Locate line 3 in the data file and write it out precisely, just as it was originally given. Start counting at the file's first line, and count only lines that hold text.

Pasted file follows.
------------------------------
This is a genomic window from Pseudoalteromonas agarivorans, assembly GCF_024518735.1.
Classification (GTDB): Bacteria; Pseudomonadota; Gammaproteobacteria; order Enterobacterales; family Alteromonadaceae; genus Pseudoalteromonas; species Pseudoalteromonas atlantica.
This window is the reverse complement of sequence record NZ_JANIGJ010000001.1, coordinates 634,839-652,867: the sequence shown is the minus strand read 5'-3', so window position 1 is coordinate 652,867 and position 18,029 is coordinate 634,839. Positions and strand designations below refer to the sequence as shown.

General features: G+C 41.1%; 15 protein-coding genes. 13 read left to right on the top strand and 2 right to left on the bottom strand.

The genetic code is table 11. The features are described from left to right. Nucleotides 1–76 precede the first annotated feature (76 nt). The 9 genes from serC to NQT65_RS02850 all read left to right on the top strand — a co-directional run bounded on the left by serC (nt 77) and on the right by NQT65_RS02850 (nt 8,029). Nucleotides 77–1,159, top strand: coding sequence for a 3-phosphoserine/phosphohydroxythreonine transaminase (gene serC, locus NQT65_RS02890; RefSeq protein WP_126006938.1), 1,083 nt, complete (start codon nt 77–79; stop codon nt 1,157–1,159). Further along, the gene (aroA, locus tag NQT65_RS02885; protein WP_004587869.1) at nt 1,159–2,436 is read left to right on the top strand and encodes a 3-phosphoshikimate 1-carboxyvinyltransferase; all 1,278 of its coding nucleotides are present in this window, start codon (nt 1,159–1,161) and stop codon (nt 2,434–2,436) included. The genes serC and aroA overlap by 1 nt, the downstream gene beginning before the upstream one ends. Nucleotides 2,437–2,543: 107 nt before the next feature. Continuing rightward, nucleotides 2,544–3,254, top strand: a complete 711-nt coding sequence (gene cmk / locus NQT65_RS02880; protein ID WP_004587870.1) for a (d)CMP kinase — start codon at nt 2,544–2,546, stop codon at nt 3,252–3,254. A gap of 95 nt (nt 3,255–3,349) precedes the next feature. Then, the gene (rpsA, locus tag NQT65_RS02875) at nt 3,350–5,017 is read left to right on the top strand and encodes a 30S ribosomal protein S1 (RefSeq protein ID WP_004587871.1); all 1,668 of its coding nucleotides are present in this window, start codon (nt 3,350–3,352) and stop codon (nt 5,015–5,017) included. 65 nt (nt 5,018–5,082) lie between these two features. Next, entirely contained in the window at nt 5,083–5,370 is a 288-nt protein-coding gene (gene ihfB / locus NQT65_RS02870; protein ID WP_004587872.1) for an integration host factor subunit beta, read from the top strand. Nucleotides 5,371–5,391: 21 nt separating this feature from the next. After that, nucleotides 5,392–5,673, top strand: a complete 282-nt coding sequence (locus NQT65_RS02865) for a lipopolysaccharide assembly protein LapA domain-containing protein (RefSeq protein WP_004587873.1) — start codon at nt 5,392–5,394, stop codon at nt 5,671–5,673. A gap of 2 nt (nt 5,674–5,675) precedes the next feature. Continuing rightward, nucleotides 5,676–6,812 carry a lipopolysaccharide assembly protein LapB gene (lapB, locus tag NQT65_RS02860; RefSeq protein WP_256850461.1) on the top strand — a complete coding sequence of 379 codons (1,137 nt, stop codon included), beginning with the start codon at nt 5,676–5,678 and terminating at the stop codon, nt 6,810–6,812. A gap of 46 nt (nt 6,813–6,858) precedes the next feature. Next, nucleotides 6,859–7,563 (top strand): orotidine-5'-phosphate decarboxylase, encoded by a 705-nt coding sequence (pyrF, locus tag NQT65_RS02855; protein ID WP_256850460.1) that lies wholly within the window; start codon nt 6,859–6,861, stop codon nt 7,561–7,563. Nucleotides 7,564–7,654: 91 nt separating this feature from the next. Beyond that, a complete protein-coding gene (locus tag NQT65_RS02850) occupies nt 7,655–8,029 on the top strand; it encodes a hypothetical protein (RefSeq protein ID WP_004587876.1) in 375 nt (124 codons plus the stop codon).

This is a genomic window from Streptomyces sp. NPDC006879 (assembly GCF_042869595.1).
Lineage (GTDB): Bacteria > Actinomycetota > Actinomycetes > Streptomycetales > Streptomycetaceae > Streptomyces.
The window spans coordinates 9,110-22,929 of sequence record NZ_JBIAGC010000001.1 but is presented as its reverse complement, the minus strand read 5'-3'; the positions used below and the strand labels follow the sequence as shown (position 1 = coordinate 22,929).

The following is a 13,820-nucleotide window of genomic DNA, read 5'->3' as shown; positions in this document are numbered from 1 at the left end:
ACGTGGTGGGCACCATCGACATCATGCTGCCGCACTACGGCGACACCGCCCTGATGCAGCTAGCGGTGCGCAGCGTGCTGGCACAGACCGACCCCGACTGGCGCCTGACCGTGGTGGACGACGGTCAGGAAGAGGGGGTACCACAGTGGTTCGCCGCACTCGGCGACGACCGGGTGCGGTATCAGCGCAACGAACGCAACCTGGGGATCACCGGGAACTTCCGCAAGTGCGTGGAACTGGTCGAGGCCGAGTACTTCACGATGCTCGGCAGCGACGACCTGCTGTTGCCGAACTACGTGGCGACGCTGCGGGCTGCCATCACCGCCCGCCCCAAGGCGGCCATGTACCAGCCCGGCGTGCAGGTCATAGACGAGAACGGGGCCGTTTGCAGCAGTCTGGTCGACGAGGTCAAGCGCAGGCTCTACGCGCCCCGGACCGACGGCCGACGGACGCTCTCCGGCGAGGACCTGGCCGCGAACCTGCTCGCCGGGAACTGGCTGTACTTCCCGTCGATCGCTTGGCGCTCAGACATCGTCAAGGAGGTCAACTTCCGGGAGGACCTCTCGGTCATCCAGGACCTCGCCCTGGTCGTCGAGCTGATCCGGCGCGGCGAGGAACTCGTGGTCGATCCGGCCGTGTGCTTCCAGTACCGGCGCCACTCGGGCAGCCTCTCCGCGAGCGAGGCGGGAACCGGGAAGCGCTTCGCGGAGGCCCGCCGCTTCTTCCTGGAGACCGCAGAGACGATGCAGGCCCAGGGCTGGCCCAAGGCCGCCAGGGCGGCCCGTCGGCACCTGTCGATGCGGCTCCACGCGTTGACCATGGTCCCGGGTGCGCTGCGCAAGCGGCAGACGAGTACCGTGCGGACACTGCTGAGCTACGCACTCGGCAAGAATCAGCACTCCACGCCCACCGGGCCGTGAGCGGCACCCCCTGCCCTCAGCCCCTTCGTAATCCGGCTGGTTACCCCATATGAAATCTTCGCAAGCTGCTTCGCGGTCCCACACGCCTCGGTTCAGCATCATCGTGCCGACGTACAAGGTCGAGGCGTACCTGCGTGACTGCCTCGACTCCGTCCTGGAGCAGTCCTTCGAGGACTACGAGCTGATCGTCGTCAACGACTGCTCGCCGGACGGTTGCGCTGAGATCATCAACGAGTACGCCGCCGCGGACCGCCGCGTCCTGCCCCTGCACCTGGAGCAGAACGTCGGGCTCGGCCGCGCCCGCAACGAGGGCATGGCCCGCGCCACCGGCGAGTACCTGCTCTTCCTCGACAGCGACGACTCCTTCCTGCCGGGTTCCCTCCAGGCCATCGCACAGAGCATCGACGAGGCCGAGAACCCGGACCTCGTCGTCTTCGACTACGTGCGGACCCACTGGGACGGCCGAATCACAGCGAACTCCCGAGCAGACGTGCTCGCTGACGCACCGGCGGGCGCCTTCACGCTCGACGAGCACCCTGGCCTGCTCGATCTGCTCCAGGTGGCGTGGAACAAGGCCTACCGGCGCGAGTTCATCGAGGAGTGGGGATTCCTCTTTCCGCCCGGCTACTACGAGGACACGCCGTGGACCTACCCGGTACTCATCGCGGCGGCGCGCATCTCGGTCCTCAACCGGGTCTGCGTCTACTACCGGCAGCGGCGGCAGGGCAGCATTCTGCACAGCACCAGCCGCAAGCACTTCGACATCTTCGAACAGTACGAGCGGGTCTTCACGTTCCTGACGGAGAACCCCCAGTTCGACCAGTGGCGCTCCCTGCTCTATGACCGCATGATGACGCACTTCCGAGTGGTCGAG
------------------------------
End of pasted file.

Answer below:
This window is the reverse complement of sequence record NZ_JANIGJ010000001.1, coordinates 634,839-652,867: the sequence shown is the minus strand read 5'-3', so window position 1 is coordinate 652,867 and position 18,029 is coordinate 634,839. Positions and strand designations below refer to the sequence as shown.